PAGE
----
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I’m a PC, and I really dig these new ads by Microsoft. The context is global, the diversity is refreshing, and we’re just skimming the surface of the breadth of Microsoft users from around the globe – small business owners, superstars, entrepreneurs, educators, students, inventors, researchers, designers, architects, grandmothers, fishermen, writers, etc. They really capture the spirit of the global Microsoft community: Positive, engaged, international, cool, independent.

Bonus: I expect people will start making their own “I’m a PC” ads soon, which could be pretty cool.

Great “stereotype” wink at the start of each one. The best part isn’t that the ads are good and that they work for all the reasons mentioned above (and they do). No, the best part is the way they effectively kill Apple’s Mac vs. PC ads: The diversity of PC users is so overwhelming compared to the kid from the Mac ads that once you’ve watched them and go back to Apple’s campaign, the only stereotype left is the Mac guy. There’s a much bigger world out there, Apple, and it belongs to us PCs.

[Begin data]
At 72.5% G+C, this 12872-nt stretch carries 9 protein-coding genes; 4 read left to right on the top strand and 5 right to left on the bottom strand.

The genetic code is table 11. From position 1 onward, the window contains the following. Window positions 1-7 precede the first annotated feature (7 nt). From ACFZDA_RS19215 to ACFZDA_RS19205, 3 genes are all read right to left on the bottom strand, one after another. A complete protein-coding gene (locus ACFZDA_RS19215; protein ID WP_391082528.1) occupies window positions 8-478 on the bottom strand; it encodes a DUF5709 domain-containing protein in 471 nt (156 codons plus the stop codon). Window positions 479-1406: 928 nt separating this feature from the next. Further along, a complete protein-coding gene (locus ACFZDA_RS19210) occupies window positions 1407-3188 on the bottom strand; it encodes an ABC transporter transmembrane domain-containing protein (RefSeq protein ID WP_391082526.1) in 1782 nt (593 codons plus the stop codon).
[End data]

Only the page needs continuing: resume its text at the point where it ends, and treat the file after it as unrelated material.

All is fair in love, war… and advertising. It’s about time we finally had our story told.

Hat tip to Steve Clayton.

(I sense a comment from Spike any moment now. 3… 2… 1…)

;D

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Those of us who have been using Vista pretty much since the start already knew this, but there has been so much bad publicity around it that it’s hard to separate myth from reality anymore. Well, Microsoft recently decided to try a little experiment to see if Vista haters and skeptics really, truly didn’t like Vista, or if they were just being dragged along by the anti-Vista bandwagon. (Thanks in great part to Apple’s brilliantly executed Mac vs. PC ad campaign.)